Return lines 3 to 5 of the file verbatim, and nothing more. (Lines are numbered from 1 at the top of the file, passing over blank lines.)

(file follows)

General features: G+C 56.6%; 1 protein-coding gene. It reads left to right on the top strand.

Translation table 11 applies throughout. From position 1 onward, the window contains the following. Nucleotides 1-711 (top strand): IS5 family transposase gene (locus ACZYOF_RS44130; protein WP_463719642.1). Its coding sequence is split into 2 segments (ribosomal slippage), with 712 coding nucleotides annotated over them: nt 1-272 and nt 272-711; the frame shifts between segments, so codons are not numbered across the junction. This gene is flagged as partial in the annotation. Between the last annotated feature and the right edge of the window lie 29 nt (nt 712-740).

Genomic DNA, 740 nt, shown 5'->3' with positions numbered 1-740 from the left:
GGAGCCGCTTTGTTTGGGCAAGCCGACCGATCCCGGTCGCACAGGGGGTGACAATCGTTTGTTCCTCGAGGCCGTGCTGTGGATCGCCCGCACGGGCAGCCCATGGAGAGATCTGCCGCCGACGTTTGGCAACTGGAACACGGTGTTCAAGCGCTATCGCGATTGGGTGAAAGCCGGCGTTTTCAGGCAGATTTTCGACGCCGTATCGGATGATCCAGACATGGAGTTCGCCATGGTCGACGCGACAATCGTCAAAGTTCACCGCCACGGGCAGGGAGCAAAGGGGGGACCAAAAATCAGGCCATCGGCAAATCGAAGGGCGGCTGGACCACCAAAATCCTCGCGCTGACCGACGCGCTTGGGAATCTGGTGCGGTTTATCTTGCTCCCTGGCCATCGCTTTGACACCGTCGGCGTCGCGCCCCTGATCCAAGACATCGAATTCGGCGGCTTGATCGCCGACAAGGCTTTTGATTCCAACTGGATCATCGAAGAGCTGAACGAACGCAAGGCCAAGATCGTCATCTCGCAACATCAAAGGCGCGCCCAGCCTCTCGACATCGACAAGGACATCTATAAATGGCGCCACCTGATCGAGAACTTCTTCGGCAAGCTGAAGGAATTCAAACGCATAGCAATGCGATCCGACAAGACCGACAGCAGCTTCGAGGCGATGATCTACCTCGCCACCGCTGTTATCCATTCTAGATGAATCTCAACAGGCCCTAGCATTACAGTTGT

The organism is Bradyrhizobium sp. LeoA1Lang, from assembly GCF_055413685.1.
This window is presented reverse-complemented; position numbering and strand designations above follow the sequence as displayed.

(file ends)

Genomic DNA, 740 nt, shown 5'->3' with positions numbered 1-740 from the left:
GGAGCCGCTTTGTTTGGGCAAGCCGACCGATCCCGGTCGCACAGGGGGTGACAATCGTTTGTTCCTCGAGGCCGTGCTGTGGATCGCCCGCACGGGCAGCCCATGGAGAGATCTGCCGCCGACGTTTGGCAACTGGAACACGGTGTTCAAGCGCTATCGCGATTGGGTGAAAGCCGGCGTTTTCAGGCAGATTTTCGACGCCGTATCGGATGATCCAGACATGGAGTTCGCCATGGTCGACGCGACAATCGTCAAAGTTCACCGCCACGGGCAGGGAGCAAAGGGGGGACCAAAAATCAGGCCATCGGCAAATCGAAGGGCGGCTGGACCACCAAAATCCTCGCGCTGACCGACGCGCTTGGGAATCTGGTGCGGTTTATCTTGCTCCCTGGCCATCGCTTTGACACCGTCGGCGTCGCGCCCCTGATCCAAGACATCGAATTCGGCGGCTTGATCGCCGACAAGGCTTTTGATTCCAACTGGATCATCGAAGAGCTGAACGAACGCAAGGCCAAGATCGTCATCTCGCAACATCAAAGGCGCGCCCAGCCTCTCGACATCGACAAGGACATCTATAAATGGCGCCACCTGATCGAGAACTTCTTCGGCAAGCTGAAGGAATTCAAACGCATAGCAATGCGATCCGACAAGACCGACAGCAGCTTCGAGGCGATGATCTACCTCGCCACCGCTGTTATCCATTCTAGATGAATCTCAACAGGCCCTAGCATTACAGTTGT

The organism is Bradyrhizobium sp. LeoA1Lang, from assembly GCF_055413685.1.